Even though Hades is classified as an action-packed roguelike experience, we’d rather call it a roguelite, as not all progress is lost when you die. You’ll be trying to make your escape out of the underworld, but you’ll be hindered at every possible turn by your father, trying to send you back to the lowest level. Upon dying, you will keep the items you have collected, safe for the money and boons bestowed upon you by the Olympian gods. As you progress, you can unlock new passive abilities, as well as a few active ones, and new weapons and keepsakes. These keepsakes also grant an additional passive bonus, but you’re only allowed to use one at any given time (you can swap later, however).

Truth be told, Hades will become a fairly straightforward experience after a few attempts. You’ll notice that you’ll gradually start to learn certain enemy patterns, get used to the different environments, know what boons to choose when being granted the option to choose between different rooms for progression, and so on. As you go, you’ll unlock the aforementioned upgrades and items, while also renovating the underworld, once again granting you bonuses when trying to escape. These may come in the form of you collecting money quicker, finding fountains that replenish your health, and so on. Even though the game may look simple at first, it has a lot of intricacies that make you come back for more.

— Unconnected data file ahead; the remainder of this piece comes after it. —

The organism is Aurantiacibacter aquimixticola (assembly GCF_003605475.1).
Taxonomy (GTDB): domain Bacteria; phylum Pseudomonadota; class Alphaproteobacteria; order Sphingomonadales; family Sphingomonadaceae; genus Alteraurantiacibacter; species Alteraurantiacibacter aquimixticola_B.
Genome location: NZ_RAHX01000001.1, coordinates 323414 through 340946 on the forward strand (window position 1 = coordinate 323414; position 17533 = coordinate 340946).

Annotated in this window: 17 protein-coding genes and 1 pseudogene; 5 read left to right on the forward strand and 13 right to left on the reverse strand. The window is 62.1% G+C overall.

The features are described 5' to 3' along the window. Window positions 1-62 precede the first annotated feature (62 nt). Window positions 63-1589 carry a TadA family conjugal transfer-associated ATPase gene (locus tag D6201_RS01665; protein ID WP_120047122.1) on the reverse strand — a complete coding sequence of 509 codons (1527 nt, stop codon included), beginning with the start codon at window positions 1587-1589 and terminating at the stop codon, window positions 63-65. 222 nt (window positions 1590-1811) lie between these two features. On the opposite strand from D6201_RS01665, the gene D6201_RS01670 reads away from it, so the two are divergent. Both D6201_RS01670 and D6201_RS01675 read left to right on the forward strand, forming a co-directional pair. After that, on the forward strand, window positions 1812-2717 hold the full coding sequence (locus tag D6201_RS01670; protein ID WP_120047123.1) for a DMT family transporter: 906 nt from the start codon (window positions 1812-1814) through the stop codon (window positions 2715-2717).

Not only is it nice to see your progress after a few runs, but the game also plays extremely smoothly. Even those not familiar with the genre will find the controls very intuitive and easy to work with. The game relies heavily on you repositioning Zagreus throughout the many battles you’ll endure, as standing still means almost certain death when enemies start wailing on you. After a few weapons are unlocked, you’ll also find the one that suits your playstyle, making the game gradually easier as you go.


Hades is somewhat of a masterpiece in its respective genre. Not only is the game filled with lore, the fluid gameplay mechanics and the fact that casual players can still make some progress is something that allows a broad audience to enjoy this title. Even though the game still has a lot of RNG embedded in its core, the game never feels unfair, unlike in titles such as The Binding of Isaac. This combo of roguelite gameplay with its masterful visuals and great backstory makes for a very entertaining grind. We can easily recommend this title to aficionados of the genre, as well as those interested in the entire roguelike/roguelite concept. This is basically as good as it can possibly get.

VN:F [1.9.22_1171]
Rating: 10.0/10 (2 votes cast)
VN:F [1.9.22_1171]
Rating: 0 (from 0 votes)
Hades - Review, 10.0 out of 10 based on 2 ratings